I'm not sure though, does this offer anything that a standard linux livecd wouldn't? Except for a bit of convenience and user guidance?

            Comment


            • #7
              Originally posted by rohcQaH View Post
              He only has to provide the source to everyone who has been buying it. He cannot prevent them from redistributing said source for free, though.
              Here. What you said applies only to binaries, mate.

              Originally posted by rohcQaH View Post
              I'm not sure though, does this offer anything that a standard linux livecd wouldn't? Except for a bit of convenience and user guidance?
              If you reread my post, you'll notice I also mentioned not only this "aspect", but also this extras "license", as well as its fate.
              Last edited by brosis; 01-05-2014, 08:26 AM.

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              • #8
                Originally posted by brosis View Post
                If developer ships GPL + own modifications as distribution on CD, then:
                if his modifications are GPL too, he has to provide source to anyone, once public distributed; and he can't use any restrictions for further distribution even at zero cost.
                if he tries to avoid this, he has to use different license, I suggest proprietary; then he is in contraction with GPL concept and free software as is.
                I think we all know about this, but there's nothing on the website that leads me to think they are trying to avoid the GPL. In fact, having this U$S4.99 version with no updates makes me think they acknowledge people are free to redistribute, so they will make it expensive to maintain a parallel distribution with updates.

                Originally posted by Michael View Post
                The new release/update that's covered by most the article...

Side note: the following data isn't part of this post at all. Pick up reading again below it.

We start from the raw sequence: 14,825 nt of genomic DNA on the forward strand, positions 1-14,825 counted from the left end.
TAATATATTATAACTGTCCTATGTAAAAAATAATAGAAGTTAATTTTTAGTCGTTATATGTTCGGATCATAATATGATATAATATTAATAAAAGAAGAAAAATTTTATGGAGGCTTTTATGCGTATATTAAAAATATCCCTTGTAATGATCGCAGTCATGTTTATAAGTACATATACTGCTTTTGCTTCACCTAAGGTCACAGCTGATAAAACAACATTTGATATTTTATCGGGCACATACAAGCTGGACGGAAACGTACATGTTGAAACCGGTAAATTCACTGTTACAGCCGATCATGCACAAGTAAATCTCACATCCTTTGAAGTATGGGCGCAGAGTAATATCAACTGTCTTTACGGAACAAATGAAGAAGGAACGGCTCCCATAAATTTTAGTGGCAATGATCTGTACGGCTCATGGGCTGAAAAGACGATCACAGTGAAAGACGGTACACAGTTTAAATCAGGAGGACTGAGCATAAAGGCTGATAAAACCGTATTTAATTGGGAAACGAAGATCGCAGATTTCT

So the title relates to the article how, exactly? I don't know about you, but I expect titles to tell me if something might interest me or not. For this, I need them to actually be a brief "this is what the article is about".
                Also, most of the article talks about the (already informed) ways it's being commercialized. Only the last paragraph tells us about package changes.

                Comment


                • #9
                  Originally posted by mrugiero View Post
                  I think we all know about this, but there's nothing on the website that leads me to think they are trying to avoid the GPL. In fact, having this U$S4.99 version with no updates makes me think they acknowledge people are free to redistribute, so they will make it expensive to maintain a parallel distribution with updates.
                  Then you have a distro, than needs to be paid to keep updating, or it be a freemium split with ads, then possible centos-ish split with a RHate of upstream, everyone slowing down and exchanging "wishes"; - instead of having a free OS out of supported projects, with a user choosing what exactly he wants to support, at his own desire/pace. Kickstarter does work, so it ain't a myth. Would work if license goes to GPL-only and all "DLCs" exchanged for the mention in credits/forming the features one needs.

                  Hm,.. can't put a "my dish of soup"-disclamer as a signature for the lack of signature support here, but just mentioning it anyway.

                  Comment


                  • #10
                    Originally posted by brosis View Post